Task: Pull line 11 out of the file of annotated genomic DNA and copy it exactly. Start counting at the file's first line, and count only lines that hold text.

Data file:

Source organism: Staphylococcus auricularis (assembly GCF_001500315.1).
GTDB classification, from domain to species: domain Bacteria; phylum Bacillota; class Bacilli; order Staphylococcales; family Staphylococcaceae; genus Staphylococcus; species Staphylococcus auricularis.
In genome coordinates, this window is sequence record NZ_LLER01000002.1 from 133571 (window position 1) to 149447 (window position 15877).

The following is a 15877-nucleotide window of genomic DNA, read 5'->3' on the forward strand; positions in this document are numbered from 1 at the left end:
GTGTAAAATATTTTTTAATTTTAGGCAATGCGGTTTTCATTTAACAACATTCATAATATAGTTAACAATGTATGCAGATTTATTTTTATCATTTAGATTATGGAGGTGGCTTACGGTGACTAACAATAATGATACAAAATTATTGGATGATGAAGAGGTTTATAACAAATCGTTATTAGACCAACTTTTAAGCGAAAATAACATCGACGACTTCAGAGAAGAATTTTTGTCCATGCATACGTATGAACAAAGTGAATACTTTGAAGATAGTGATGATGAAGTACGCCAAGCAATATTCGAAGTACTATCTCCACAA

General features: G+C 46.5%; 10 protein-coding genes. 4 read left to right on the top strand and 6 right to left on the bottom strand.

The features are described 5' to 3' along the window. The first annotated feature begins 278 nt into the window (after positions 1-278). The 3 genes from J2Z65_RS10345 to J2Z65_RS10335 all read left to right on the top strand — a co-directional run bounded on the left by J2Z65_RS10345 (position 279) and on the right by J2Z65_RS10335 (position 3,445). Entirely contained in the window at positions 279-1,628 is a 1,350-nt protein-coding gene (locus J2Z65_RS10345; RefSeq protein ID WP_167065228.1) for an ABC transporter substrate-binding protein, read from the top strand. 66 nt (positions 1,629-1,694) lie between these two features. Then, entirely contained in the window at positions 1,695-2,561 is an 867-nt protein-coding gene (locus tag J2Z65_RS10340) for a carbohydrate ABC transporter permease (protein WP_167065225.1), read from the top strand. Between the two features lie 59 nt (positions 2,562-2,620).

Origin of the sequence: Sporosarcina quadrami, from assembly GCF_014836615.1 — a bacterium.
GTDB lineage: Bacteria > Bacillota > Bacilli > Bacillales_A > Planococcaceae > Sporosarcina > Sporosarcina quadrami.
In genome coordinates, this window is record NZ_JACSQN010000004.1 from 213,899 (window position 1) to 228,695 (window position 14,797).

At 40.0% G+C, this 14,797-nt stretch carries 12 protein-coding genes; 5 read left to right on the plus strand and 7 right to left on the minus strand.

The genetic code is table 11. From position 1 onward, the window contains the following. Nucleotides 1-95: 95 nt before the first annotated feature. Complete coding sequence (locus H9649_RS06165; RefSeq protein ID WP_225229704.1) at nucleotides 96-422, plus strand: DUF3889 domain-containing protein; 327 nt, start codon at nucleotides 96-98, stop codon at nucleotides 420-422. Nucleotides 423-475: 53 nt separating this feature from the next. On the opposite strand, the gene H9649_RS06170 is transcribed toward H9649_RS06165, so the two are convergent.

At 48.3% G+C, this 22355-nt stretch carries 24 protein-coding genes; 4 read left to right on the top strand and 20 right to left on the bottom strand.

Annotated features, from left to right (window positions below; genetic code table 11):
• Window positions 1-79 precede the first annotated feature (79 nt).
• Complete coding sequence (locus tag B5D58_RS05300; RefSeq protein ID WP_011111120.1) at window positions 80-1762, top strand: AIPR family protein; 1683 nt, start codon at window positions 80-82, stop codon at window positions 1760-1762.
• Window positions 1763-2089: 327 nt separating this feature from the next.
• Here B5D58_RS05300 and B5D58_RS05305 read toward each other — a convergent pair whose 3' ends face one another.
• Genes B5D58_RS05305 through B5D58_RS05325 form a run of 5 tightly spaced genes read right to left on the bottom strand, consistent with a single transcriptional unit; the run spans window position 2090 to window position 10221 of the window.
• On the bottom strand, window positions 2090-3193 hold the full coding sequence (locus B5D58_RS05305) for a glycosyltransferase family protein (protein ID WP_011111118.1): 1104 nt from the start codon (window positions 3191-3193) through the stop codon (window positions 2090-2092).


At 40.0% G+C, this 14,797-nt stretch carries 12 protein-coding genes; 5 read left to right on the plus strand and 7 right to left on the minus strand.